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The Golden Notebook
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1001 book reviews > The Golden Notebook by Doris Lessing

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Jenni (sprainedbrain) | 71 comments It took me a little while, but once this book started clicking for me (thanks largely to Juliet Stevenson’s narration of the audiobook), I couldn’t get enough of it.

This is not an easy book, but keeping track of the different notebooks and storylines is so worth it. Beautiful and very quotable. It deal with a lot: feminism, communism, Africa, mental health, marriage, friendship, and more. The format of the book can be a bit challenging, but I really connected with it.

This quote speaks to me, as a 40-year-old reader who probably wouldn’t have appreciated this book nearly as much when I was younger:

‘Remember that the book which bores you when you are twenty or thirty will open doors for you when you are forty or fifty.’

I gave the book 4 stars.

message 2: by Jen (new) - rated it 3 stars

Jen | 1608 comments Mod
Was this your TBR pick? I'm impressed you got it done in time. I have tried to read this a few times and stalled.

Jenni (sprainedbrain) | 71 comments Jen wrote: "Was this your TBR pick? I'm impressed you got it done in time. I have tried to read this a few times and stalled."

No, my TBR book for March was Mrs. Dalloway. I had this one picked for the 'Feminist Classic' prompt on the #Booked2018 challenge on Litsy.

Jamie Barringer (Ravenmount) (ravenmount) | 468 comments My review: This is a complicated novel, in which a character is reading through her writing notebooks as her own life is going on in the background. Names, places and events from her real life get worked into the stories in her notebooks, so that it takes some concentration to keep from getting lost. Anna, a homophobic, self-righteous communist with a daughter and a divorce, goes through a string of bad relationships, always with married men, and seems incapable of recognizing even by the end of the novel that they are all dishonest skunks almost by definition, by the very fact that they are having affairs with her behind their wives' backs. She keeps being surprised when these relationships collapse, and eventually she hooks up with a male lodger who is actually single, but a player who has several other women he strings along as well. He is psychotic, the sort that one sees on Criminal Minds, actually, though this character had not incorporated murder into his obligatory fantasies yet. Not surprisingly, this relationship also fails, though not because Anna works out that the dude is creepy and a poor choice for her.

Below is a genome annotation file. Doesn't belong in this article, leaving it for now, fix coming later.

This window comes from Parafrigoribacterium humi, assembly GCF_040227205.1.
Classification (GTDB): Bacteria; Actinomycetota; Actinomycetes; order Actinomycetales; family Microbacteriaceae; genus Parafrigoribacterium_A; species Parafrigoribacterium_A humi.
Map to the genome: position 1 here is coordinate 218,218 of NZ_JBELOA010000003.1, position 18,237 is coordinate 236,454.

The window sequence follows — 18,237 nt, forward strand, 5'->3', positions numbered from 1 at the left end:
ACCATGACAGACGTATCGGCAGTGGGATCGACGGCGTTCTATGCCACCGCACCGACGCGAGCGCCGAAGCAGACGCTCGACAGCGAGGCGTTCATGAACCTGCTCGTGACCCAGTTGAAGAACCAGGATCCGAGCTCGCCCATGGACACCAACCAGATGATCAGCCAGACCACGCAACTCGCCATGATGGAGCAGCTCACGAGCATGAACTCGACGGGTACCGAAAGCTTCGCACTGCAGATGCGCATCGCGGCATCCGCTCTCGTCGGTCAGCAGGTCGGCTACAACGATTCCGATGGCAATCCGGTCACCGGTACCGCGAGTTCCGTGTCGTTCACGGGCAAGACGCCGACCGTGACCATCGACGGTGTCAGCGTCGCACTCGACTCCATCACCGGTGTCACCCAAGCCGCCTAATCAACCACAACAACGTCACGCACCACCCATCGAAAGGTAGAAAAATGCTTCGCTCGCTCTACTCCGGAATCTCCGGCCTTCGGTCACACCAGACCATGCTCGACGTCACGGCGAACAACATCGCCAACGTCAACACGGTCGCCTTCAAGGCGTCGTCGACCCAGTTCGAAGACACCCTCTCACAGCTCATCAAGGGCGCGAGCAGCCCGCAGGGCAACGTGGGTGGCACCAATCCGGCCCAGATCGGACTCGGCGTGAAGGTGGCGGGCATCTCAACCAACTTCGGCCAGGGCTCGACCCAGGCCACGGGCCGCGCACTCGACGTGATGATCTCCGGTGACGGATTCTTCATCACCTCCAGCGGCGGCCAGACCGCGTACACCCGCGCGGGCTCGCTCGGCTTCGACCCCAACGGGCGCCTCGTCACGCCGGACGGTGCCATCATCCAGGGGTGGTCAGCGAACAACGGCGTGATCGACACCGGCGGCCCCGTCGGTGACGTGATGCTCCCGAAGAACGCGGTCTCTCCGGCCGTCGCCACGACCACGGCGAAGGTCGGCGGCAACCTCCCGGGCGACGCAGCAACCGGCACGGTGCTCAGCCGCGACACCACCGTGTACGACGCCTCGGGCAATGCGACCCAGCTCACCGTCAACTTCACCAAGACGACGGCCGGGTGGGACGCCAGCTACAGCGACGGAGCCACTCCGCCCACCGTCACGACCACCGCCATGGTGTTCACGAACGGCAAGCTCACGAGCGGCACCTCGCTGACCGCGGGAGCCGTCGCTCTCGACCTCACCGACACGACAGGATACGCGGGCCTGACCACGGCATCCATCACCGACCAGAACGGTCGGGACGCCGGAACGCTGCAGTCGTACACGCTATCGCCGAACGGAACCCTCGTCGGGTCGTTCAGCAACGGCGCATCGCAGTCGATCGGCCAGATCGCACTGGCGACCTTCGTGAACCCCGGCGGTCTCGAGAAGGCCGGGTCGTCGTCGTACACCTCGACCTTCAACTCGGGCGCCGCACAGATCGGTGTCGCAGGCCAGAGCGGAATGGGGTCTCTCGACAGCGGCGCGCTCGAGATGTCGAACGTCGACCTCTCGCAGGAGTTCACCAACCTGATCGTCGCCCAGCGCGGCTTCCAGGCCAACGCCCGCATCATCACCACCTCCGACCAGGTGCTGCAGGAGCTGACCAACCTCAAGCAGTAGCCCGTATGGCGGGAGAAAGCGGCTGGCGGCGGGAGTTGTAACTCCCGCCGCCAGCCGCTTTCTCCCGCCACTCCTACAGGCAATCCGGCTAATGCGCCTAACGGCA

Anna's notebooks reveal a fragmentation which runs deeper than just what one might expect from an author, and Anna is in fact struggling to reconcile bits of her real life into some sort of coherent whole. She has peculiar, rather misogynist and sexist ideas about female sexuality that certainly don't help, and the people she gathers around her are all variously unwholesome, so that she can easily blame them for her problems.
Obviously I disliked Anna, but I did like this book. It's a long, convoluted story, and has few characters I could really relate to, but Lessing does a good job of exploring the characters and situations and how real life and fiction writing relate for some authors. I gave this book 5 stars on Goodreads.